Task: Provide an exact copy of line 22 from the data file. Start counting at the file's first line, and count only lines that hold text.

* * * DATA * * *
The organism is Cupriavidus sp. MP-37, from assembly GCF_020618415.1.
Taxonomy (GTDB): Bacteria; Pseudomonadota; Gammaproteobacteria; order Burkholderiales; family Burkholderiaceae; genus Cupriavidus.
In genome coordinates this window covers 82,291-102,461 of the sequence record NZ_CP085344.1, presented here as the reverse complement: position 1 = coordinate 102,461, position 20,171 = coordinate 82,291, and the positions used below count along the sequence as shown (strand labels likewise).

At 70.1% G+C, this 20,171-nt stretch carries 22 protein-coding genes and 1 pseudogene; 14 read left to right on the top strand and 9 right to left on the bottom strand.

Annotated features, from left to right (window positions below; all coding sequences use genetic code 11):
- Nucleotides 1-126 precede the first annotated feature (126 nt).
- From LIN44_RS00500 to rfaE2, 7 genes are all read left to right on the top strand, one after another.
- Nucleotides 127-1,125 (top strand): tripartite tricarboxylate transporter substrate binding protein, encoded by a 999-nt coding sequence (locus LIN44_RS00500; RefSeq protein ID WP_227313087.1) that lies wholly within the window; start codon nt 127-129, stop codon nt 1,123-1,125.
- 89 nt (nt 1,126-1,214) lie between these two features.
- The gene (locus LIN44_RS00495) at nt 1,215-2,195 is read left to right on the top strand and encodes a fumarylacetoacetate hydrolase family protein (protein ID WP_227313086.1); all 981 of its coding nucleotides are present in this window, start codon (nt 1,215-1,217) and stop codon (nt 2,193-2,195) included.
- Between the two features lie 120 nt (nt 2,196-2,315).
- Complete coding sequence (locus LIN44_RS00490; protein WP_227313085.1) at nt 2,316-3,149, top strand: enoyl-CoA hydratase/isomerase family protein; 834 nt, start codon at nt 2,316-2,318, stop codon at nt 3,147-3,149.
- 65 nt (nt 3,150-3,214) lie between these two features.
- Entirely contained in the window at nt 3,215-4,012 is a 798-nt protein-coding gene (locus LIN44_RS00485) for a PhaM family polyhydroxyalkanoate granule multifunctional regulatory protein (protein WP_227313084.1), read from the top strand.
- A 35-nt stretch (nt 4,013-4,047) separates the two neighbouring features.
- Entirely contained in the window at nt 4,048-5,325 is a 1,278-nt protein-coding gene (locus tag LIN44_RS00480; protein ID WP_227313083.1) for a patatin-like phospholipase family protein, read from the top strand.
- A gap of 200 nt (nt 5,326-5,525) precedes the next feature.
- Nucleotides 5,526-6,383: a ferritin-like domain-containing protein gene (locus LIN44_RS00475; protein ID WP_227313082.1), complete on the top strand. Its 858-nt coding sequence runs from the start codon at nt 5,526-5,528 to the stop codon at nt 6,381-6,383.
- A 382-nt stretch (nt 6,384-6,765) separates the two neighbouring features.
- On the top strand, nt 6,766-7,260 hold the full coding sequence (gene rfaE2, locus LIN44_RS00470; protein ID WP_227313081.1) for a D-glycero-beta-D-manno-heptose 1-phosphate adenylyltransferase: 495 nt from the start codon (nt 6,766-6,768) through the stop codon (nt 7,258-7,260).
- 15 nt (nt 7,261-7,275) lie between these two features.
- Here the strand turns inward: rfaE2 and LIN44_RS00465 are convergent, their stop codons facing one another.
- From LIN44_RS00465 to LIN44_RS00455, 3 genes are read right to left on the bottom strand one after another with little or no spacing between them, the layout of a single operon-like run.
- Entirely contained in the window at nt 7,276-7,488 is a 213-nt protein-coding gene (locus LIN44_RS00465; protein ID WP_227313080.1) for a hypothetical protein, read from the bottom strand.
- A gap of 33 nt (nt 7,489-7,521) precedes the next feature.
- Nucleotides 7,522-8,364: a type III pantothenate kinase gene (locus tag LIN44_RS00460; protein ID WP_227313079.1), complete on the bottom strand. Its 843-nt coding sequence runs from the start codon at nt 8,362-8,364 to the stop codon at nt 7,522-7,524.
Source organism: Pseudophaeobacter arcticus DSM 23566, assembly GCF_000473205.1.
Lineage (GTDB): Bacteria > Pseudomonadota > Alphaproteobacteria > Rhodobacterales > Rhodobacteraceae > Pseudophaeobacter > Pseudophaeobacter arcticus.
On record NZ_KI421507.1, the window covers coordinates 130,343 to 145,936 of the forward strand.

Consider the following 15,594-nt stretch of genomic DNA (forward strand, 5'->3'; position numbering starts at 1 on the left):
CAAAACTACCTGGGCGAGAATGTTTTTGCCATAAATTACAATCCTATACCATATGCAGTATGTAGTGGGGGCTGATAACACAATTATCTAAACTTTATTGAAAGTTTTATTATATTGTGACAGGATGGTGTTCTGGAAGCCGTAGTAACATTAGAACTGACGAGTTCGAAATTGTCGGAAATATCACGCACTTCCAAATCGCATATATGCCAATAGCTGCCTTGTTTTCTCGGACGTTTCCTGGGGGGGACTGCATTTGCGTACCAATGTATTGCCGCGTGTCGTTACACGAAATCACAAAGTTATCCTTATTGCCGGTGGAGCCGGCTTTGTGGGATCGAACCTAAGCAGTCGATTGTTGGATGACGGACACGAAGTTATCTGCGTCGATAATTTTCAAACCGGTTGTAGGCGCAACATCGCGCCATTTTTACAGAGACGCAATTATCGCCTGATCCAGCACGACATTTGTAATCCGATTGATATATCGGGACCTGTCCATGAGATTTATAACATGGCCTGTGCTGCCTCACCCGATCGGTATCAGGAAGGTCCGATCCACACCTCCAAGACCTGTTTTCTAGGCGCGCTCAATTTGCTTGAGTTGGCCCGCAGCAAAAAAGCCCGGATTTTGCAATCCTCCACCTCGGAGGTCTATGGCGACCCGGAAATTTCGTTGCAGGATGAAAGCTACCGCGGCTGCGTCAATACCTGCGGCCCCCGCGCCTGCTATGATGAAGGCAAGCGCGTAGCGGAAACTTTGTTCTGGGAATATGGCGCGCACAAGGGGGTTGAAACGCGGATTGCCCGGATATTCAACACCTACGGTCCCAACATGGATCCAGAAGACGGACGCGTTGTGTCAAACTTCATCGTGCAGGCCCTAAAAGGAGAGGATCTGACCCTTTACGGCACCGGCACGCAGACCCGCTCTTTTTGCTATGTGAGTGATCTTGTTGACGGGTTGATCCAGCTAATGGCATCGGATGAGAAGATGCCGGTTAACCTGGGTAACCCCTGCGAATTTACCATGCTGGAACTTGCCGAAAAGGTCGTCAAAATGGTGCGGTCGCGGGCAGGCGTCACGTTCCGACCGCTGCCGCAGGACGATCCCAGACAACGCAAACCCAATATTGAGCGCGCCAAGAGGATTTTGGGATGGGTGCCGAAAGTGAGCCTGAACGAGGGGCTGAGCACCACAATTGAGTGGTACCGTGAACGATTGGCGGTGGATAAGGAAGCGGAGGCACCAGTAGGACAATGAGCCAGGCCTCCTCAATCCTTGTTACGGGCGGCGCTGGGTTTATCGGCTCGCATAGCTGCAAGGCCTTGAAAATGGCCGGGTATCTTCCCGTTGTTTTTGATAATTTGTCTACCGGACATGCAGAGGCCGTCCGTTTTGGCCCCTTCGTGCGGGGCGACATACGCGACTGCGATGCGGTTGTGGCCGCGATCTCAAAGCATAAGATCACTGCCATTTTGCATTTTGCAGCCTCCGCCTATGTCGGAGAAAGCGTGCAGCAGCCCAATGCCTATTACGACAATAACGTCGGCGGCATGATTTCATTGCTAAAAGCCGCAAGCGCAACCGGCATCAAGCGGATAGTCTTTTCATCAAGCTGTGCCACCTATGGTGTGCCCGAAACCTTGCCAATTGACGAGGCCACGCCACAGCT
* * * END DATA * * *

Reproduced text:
- Here the strand turns inward: rfaE2 and LIN44_RS00465 are convergent, their stop codons facing one another.